Borrowers with credit scores north of 620 will generally qualify for lower rates. Typically, all of your debts combined — including housing costs — shouldn’t exceed 36% of your income in order to receive the best rate offers.

Many lenders will allow you to tap up to 80% of your equity, though some will let you borrow more.

Shopping around with multiple lenders will allow you to compare HELOC offers, which can give you further confidence that you’re getting the best possible rate. If you have an existing account with any banks or credit unions (including the lender that financed your original mortgage), this can be a good place to start your search — some offer rate discounts to their customers. You can expand your search using NerdWallet’s roundup of the best HELOC lenders.

How much does a HELOC cost?

Closing costs for a HELOC may amount to 2% to 5% of the total loan amount. You should also budget for any ongoing yearly fees.

Many lenders don’t charge closing costs at all, though some require that you keep the line open for a certain amount of time.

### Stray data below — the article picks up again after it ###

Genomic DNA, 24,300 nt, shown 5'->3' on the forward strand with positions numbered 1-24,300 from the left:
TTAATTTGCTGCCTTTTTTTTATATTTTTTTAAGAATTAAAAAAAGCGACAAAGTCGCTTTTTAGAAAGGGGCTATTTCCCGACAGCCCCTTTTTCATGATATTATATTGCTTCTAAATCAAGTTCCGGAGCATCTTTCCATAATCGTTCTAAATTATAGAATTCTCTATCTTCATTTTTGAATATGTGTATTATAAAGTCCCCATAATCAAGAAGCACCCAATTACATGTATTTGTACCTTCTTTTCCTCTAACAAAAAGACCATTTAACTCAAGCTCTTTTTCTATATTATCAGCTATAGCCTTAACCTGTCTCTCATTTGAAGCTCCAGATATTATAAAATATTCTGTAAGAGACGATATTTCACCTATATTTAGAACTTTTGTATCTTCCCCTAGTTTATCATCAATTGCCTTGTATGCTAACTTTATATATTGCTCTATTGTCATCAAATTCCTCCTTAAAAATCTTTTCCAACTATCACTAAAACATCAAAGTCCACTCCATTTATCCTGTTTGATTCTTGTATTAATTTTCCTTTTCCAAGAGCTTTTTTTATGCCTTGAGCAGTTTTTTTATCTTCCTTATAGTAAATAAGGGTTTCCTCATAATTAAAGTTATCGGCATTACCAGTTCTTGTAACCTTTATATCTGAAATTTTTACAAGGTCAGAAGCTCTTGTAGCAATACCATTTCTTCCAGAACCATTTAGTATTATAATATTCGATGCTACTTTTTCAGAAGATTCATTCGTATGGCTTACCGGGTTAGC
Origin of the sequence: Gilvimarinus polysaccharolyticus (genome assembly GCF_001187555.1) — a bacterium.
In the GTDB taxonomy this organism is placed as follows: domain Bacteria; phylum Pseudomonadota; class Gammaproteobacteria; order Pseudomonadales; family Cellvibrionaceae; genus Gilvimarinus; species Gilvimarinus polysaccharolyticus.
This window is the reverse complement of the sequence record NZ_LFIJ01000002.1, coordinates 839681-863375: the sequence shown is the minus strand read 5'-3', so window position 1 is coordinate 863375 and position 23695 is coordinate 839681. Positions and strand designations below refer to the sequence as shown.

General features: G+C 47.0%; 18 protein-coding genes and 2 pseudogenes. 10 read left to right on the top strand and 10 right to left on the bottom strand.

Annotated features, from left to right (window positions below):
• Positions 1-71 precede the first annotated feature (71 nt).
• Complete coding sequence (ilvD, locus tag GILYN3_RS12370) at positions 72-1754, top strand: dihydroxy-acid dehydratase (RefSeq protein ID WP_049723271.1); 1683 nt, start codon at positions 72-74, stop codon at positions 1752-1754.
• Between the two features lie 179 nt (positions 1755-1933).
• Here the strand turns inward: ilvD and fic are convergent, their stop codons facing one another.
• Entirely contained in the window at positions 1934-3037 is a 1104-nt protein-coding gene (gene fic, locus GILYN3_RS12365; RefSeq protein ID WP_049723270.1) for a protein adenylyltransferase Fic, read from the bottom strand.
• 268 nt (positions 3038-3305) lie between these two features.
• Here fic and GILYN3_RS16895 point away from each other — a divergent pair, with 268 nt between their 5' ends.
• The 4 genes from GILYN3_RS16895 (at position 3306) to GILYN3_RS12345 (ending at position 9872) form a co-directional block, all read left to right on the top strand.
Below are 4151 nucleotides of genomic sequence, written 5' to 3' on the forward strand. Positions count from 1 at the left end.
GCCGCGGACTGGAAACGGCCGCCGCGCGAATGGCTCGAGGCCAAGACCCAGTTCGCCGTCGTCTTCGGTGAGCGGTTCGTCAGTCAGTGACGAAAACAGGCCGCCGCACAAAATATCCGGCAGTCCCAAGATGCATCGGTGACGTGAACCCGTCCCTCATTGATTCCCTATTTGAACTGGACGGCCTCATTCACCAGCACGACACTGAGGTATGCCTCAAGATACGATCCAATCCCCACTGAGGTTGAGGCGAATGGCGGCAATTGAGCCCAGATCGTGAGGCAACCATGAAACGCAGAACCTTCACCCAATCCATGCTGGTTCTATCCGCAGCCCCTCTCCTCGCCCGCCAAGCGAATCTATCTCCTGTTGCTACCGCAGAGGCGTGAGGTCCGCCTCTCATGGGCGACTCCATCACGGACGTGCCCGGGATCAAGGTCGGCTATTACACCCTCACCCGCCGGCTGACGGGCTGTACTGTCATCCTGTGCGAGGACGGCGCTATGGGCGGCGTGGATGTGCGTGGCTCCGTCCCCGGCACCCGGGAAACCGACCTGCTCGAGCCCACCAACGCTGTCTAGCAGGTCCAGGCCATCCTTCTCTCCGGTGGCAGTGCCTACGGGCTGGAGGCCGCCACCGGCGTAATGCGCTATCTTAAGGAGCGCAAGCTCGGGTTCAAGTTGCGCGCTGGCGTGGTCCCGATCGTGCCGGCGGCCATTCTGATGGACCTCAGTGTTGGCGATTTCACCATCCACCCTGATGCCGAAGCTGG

Once you have a HELOC, the costs vary, depending on the interest rate, the amount borrowed and whether the credit line is in the draw period or the repayment period.

During the draw period, you may borrow against the credit line. The minimum monthly payments during the draw period are usually interest-only, although you may repay principal if you wish. The draw period is often 10 years, but it may vary. During the repayment period (often 20 years), you pay the loan off. You may no longer borrow against the credit line, and the minimum monthly payments include principal and interest.

Pros and cons of HELOCs

The main advantage of a HELOC is its flexibility: You draw money only when you need it, and you pay interest only on that amount. Meanwhile, you can repay as much or as little of the principal as you want during the draw period. The main drawbacks have to do with variable rates and putting your home at risk.

Pros

  • You pay interest only on the amount you have borrowed: If you have a credit line limit of $50,000, and you've borrowed $10,000, you pay interest only on that smaller amount.

  • Interest-only payments during the draw period.

  • A flexible way to pay for recurring expenses, such as a series of home renovations or tuition payments.

Cons

  • A variable interest rate means that when the Fed raises the federal funds rate, your monthly payments may go up.

  • You could lose your home if you fail to repay.

Learn more about HELOCs:

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Frequently asked questions

About the author: Taylor Getler is a home and mortgages writer for NerdWallet. Her work has been featured in outlets such as MarketWatch, Yahoo Finance, MSN and Nasdaq. Taylor is enthusiastic about financial literacy and helping consumers make smart, informed choices with their money. Email: [email protected].